Epidemiological, clinical and zoonotic evidences for the existence of Lyme disease in Central of Mexico

G. Gordillo, F. Solorzano Santos, J. Torres, E. Velazquez, G. Ramon, R. Garcia, M. Vargas
2010 International Journal of Infectious Diseases  
Abstracts veterinary, medical, public health and socio-economics professionals to represent interaction between the disciplines at all stages of planning, surveillance and response to HPAI, e.g. outbreak investigation teams included individuals from both disciplines, trace back and contact tracing considered inter-species virus transmission, etc. Adult education specialists worked with the STOP AI technical team members to create clear messages and mechanisms to convey the information. Results:
more » ... The integrated STOP AI modules have repeatedly been field-tested with mixed groups of human and veterinary medical practitioners throughout sub-Saharan Africa. STOP AI monitored group response and uptake, and assessed comprehension of the new materials through observation and written evaluations. An integrated core curriculum on HPAI is being finalized which the University of Ghana's School of Public Health plans to offer as a Master's degree course elective in the spring of 2010. Conclusion: The zoonotic nature of emerging diseases has brought the medical and veterinary communities into closer working relationships, but with limited impact on their respective training activities. The STOP AI project in Africa is a leading example of the type of innovative training programs needed to better prepare public health and veterinary practitioners to address emerging infectious diseases. Background: Recent epidemics have underscored the importance of non-human viral reservoirs and the devastating impact of emerging viruses on human health. Broad understanding of the animal viruses circulating in a given region is crucial for monitoring emerging diseases, but is hindered by the inability to sample enough individuals and by the difficulty of characterizing previously undescribed viruses. As mosquitoes draw blood from animals and humans and are known to carry a number of viruses, metagenomic sequencing of viral particles purified from mosquitoes enables surveillance of the animal viruses circulating in a given region. Methods: To characterize actively circulating viruses and provide a baseline for detection of emerging viruses, viral metagenomics was performed on mosquitoes captured from San Diego, California. Virus particles were purified from mosquitoes through filtration, chloroform, and nuclease treatment. Nucleic acids were then extracted from the purified viral particles, and subjected to metagenomic sequencing followed by bioinformatic analysis. Results: This study identified a number of previously unknown DNA and RNA viruses from the mosquito virome. Highly diverse novel single-stranded DNA viruses were discovered, with limited amino acid identity (40-63%) to known human anellovirus and animal circovirus genomes in Gen-bank. One of the circoviruses showed a unique genomic organization with characteristics of several ssDNA viral types. Several closely related virus genomes were recovered from individual samples; however, viruses from different samples varied widely, indicating distinct virus profiles. A number of partial sequences from novel RNA animal viruses were also identified. New RNA viruses characterized from the mosquitoes had only extremely limited amino acid identity to members of the Bunyaviridae and Rhabdoviridae families. Conclusion: In summary, this study has identified a diversity of novel DNA and RNA viruses, successfully demonstrating that numerous unknown viral species are circulating in mosquitoes. Through the use of vector-based viral metagenomics, the animal viruses present in a given region can be characterized and used as a baseline to monitor emerging viruses of relevance to human and animal health.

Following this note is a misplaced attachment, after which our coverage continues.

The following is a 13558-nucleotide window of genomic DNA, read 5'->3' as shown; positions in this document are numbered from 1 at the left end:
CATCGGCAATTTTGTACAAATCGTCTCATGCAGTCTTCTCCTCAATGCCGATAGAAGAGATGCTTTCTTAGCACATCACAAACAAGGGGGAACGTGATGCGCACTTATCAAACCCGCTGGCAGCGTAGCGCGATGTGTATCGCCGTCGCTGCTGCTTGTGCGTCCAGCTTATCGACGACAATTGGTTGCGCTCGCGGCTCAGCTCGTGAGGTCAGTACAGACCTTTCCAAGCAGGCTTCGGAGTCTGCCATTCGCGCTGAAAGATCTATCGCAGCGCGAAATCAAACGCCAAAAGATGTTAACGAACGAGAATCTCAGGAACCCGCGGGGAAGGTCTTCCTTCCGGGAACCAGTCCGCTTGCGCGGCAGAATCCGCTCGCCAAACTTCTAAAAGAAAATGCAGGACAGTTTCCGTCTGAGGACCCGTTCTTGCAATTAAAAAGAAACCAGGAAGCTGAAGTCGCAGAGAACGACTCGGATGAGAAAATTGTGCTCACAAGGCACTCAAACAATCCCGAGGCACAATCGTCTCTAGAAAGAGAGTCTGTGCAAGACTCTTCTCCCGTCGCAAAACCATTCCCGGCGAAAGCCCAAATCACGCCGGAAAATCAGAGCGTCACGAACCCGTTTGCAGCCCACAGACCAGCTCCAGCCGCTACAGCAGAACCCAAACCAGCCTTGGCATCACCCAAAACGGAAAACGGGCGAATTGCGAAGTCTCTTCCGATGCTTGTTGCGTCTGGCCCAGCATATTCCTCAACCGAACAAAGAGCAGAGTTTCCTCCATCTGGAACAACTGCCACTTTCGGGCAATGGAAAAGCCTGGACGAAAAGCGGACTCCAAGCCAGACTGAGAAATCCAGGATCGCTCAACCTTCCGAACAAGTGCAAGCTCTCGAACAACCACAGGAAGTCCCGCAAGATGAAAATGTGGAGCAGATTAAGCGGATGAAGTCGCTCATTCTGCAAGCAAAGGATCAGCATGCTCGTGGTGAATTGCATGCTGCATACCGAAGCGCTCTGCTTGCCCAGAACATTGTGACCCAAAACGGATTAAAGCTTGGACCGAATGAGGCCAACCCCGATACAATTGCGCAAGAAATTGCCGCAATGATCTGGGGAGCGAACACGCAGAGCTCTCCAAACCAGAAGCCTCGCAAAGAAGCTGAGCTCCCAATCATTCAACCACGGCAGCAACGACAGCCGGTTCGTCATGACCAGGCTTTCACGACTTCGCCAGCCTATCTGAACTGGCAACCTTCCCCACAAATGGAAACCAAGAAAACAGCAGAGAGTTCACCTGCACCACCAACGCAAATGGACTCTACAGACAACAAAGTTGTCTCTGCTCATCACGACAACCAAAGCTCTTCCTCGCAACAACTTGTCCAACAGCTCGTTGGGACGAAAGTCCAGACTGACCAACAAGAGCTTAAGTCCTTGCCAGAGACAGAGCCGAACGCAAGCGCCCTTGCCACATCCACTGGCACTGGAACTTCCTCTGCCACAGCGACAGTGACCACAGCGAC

doi:10.1016/j.ijid.2010.02.462 fatcat:n2kerq3ujzborcuzadiqvps5ya